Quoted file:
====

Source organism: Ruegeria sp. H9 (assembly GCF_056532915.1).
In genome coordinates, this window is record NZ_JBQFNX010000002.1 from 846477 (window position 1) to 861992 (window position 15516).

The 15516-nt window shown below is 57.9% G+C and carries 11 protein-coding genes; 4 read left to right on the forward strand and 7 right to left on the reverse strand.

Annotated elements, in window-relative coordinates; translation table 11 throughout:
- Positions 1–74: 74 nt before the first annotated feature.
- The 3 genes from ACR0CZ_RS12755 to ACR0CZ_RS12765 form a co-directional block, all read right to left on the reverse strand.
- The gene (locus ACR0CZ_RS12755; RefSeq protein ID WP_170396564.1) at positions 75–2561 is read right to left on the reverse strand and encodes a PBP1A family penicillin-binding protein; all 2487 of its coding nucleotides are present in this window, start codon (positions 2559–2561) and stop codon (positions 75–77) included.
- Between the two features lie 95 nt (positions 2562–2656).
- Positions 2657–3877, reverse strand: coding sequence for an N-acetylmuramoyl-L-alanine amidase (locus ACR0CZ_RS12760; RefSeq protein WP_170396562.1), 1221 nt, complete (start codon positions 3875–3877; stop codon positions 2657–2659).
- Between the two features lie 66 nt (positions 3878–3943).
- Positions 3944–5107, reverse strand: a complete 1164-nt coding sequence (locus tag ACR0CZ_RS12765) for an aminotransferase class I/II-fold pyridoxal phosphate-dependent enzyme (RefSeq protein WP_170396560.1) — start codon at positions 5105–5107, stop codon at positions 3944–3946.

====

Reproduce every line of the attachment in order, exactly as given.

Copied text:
Source organism: Ruegeria sp. H9 (assembly GCF_056532915.1).
In genome coordinates, this window is record NZ_JBQFNX010000002.1 from 846477 (window position 1) to 861992 (window position 15516).

The 15516-nt window shown below is 57.9% G+C and carries 11 protein-coding genes; 4 read left to right on the forward strand and 7 right to left on the reverse strand.

Annotated elements, in window-relative coordinates; translation table 11 throughout:
- Positions 1–74: 74 nt before the first annotated feature.
- The 3 genes from ACR0CZ_RS12755 to ACR0CZ_RS12765 form a co-directional block, all read right to left on the reverse strand.
- The gene (locus ACR0CZ_RS12755; RefSeq protein ID WP_170396564.1) at positions 75–2561 is read right to left on the reverse strand and encodes a PBP1A family penicillin-binding protein; all 2487 of its coding nucleotides are present in this window, start codon (positions 2559–2561) and stop codon (positions 75–77) included.
- Between the two features lie 95 nt (positions 2562–2656).
- Positions 2657–3877, reverse strand: coding sequence for an N-acetylmuramoyl-L-alanine amidase (locus ACR0CZ_RS12760; RefSeq protein WP_170396562.1), 1221 nt, complete (start codon positions 3875–3877; stop codon positions 2657–2659).
- Between the two features lie 66 nt (positions 3878–3943).
- Positions 3944–5107, reverse strand: a complete 1164-nt coding sequence (locus tag ACR0CZ_RS12765) for an aminotransferase class I/II-fold pyridoxal phosphate-dependent enzyme (RefSeq protein WP_170396560.1) — start codon at positions 5105–5107, stop codon at positions 3944–3946.